Monday, July 22, 2013


In gaming, there is the idea of "Wrongfun;" sometimes termed "Badwrongfun." It's been floating around for at least the past 25 years, perhaps much longer. It is, in a nutshell, the insistence that even with an activity that's meant to be fun, you can be having fun, yet still be doing it wrong and should be set on the correct path, because doing it right is an end in itself, and the simple fact that your activity suits your purposes isn't good enough.

The picture, gleaned from social media (Where else?), that opens this post reminds me of that concept, although, to be sure, it's not an exact analogy. But there's something strange, and annoyingly self-serving, about criticizing people not for ignoring injustice, but for not being upset enough over the proper injustice. For the people who are outraged enough by the verdict in the Zimmerman case to turn to rioting, "Government [sic]assasinations" are fairly low on their list of worries. Primarily because they're more concerned with the idea that their fellow citizens, government operatives or not, have been handed carte blanche to gun them down in the streets over some nebulous (and, they feel, often racially-motivated) idea of being "threatening." Drones hunting down people on the other side of the planet are of lesser concern.

The grousing of some good government types notwithstanding, the government of the United States does, more or less listen to it's citizenry. Of course, there are exceptions, and some elements of the government are intentional insulated against public opinion. But when legislators, especially, get the idea that doing what the public wants is essential to their chances of re-election, you can bet that many of them will act (or overreact) first, and worry about the consequences later, if ever. Similarly, legislators are often quick to oppose things that they feel their constituents are against. Amateur internet activists realize this (no less so than any politically-attentive organization) and, accordingly, understand that a certain level of public outcry is required for them to realize the changes they want. What they often don't seem to understand is that they are not entitled to that outcry.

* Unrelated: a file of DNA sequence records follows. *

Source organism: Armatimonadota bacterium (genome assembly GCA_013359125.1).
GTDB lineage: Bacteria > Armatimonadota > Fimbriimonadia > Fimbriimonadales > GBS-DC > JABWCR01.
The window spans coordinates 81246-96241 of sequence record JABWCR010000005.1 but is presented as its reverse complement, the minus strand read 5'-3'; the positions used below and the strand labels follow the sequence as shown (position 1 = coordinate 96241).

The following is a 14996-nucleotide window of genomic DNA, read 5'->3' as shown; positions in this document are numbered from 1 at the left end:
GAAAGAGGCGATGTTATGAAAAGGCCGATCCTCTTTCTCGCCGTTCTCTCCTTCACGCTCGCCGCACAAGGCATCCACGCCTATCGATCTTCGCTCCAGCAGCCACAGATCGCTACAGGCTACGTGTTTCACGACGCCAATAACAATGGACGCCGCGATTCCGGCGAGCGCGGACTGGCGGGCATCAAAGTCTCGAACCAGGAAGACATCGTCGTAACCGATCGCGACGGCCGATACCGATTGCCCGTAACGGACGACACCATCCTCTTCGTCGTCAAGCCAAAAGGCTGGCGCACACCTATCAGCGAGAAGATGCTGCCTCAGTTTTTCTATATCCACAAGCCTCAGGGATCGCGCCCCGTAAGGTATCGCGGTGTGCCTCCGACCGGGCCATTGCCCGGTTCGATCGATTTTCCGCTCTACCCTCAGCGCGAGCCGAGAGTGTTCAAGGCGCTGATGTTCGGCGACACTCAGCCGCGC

Sophisticated political advertising doesn't tell people what to think or feel. It shows them a situation, real or imagined, and allows the audience to take it from there. The rage at the Zimmerman verdict is born of the same sort of phenomenon - just not an intentional one. People see a situation that frightens and angers them, and they react accordingly. Telling them that they're wrong for not getting their rage right isn't going to sway them.

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